American Sportfishing Association

Anglers of the Au Sable

Antigo Chapter Trout Unlimited (WI)

Austin Chapter 10 of the Izaak Walton League of America
Backcountry Hunters and Anglers

Bass Anglers Sportsman Society (B.A.S.S.)

The Bass Federation of Michigan

Bush Lake Chapter Izaak Walton League of America
Cass County Chapter of the Minnesota Izaak Walton League of America
Columbiana County Federation of Conservation Clubs (OH)

Congressional Sportsmen’s Foundation

Conservation Federation of Missouri
Ducks Unlimited

Dwight Lydell Chapter of the Izaak Walton League of America

Fly Fishers International

Fishing League Worldwide

Great Lakes Council of Fly Fishers International

Hoosier Coho Club

Illinois Council of Trout Unlimited

Illinois Division of the Izaak Walton League of America

Indiana Division of the Izaak Walton League of America

Indiana Sportsmen Roundtable

Indiana Wildlife Federation
Iowa Wildlife Federation
Izaak Walton League of America
Lake Erie Charter Boat Association

Marine Retailers of the Americas

Michigan B.A.S.S. Nation

Michigan Chapter, Backcountry Hunters and Anglers
Michigan Steelhead and Salmon Fishermen’s Association
Michigan Trout Unlimited
Michigan United Conservation Clubs

Minnesota B.A.S.S. Nation

Minnesota Chapter, Backcountry Hunters and Anglers
Minnesota Conservation Federation
Minnesota Division Izaak Walton League of America
Minnesota Trout Unlimited
Montmorency County Conservation Club (MI)

National Marine Manufactures Association

National Professional Anglers Association

National Wildlife Federation

New Alsace Conservation Club (Indiana)

New York B.A.S.S. Nation

New York Trout Unlimited

Northwest Indiana Steelheaders

Northwest Sportfishing Industry Association

Ohio B.A.S.S. Nation

Ohio Chapter, Backcountry Hunters and Anglers

Ohio Conservation Federation
Ohio Council of Trout Unlimited

Ontario B.A.S.S. Nation

Owatana Chapter of Izaak Walton League of American (MN)

Pennsylvania B.A.S.S. Nation

Pennsylvania Council of Trout Unlimited
Silvertip Productions (Ohio)
Trout Unlimited
United Northern Sportsmen (Minnesota)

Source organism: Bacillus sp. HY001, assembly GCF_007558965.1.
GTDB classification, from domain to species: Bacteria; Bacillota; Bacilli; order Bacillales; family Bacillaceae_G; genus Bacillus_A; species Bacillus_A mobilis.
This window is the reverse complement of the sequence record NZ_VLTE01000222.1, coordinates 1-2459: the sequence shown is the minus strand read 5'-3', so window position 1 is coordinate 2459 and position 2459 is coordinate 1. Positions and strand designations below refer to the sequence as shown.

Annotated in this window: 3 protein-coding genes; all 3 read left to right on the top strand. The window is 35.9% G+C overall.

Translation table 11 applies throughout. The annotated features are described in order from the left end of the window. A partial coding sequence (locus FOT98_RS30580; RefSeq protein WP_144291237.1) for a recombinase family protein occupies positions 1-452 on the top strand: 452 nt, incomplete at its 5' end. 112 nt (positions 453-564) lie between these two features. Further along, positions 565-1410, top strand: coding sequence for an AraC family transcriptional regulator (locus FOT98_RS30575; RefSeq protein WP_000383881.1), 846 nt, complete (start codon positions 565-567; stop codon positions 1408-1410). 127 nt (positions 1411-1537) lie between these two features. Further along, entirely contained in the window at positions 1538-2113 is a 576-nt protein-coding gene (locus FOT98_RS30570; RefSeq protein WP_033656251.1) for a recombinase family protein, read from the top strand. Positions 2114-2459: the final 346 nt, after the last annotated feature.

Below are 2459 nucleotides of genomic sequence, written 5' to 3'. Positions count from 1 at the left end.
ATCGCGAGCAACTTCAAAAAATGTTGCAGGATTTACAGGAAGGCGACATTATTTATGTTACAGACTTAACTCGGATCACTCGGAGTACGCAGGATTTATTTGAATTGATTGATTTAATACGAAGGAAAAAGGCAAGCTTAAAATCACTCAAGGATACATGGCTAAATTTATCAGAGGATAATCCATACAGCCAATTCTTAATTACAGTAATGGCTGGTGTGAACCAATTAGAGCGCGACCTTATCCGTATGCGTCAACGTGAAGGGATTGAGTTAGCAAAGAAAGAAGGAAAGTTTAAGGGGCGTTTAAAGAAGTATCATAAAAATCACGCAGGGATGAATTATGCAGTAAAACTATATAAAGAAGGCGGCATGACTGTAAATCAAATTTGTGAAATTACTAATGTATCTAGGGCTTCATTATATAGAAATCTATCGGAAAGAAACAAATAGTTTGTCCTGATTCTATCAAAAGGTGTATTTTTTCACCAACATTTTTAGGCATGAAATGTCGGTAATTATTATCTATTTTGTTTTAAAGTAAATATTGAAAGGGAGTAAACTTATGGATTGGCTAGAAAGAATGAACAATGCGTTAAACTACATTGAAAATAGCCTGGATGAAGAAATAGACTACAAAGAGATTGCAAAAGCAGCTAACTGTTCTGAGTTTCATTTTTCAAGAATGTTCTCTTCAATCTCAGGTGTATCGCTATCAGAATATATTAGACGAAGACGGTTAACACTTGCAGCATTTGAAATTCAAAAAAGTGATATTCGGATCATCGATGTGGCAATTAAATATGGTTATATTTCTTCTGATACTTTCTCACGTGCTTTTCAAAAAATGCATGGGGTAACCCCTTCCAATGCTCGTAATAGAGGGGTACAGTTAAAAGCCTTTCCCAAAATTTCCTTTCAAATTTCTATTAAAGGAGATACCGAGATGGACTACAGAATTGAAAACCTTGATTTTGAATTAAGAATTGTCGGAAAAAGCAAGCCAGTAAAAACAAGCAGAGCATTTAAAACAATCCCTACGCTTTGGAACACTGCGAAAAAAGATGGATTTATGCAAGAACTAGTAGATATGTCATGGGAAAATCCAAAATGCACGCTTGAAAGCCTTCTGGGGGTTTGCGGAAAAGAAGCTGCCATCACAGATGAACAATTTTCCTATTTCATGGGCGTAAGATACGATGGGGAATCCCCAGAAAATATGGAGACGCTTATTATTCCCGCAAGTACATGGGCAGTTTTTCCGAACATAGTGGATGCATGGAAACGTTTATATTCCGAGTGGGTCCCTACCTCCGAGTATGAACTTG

W.J. McCabe (Duluth) Chapter of the Izaak Walton League of America

Wabasha Chapter, MN Division, Izaak Walton League of America
Wild Rivers Chapter, Trout Unlimited (WI)

Wisconsin B.A.S.S. Nation

Wisconsin Chapter, Backcountry Hunters and Anglers

Wisconsin Division of the Izaak Walton League of America

Wisconsin Federation of Great Lakes Sport Fishing Clubs

Wisconsin Trout Unlimited
Wisconsin Wildlife Federation

IWF Action Alert – Here it comes again!

Canned Hunting Bill HB1453 has passed out of the Senate Natural Resources Committee and is headed to the floor

The bill may be heard as early as April 1st, 2015. Please call or write your Senator and give your opinion. To find your senator click here.

To read our fact sheet, click here.

IWF and the vast majority of hunters and conservationists OPPOSE canned hunting.

  • Captive deer shooting preserves violate ethical standards.
    • Not fair chase, not ethical hunting.
    • Wildlife are owned by the public for the benefit of all.
  • Captive deer shooting preserves threaten wildlife health.
    • Chronic Wasting Disease (CWD) is a contagious neurological disease similar to mad cow disease that quickly spreads among captive herds and is transmitted by animal to animal contact or animal to soil contact.  There is no live animal test for CWD, no cure for CWD, and death is always the result.
    • Bovine tuberculosis outbreaks would jeopardize the Indiana beef producer industry.
    • The interstate transportation of deer to hunting preserves contributes to spread of disease.  Importation of captive raised deer should be banned.
  • Captive deer shooting preserves threaten Indiana’s economy and put taxpayers at risk.
    • Wild deer hunting in Indiana contributes over $300 million annually and supports >1600 jobs.
    • Taxpayers are liable for captive deer herds condemned due to disease and the cleanup of property.  Hunters and anglers license fees are spent to fund State monitoring and management of CWD.

With your help, this bill can be stopped.  It’s bad for wildlife and bad for Hoosiers.

Please share this information with others who are concerned about wildlife.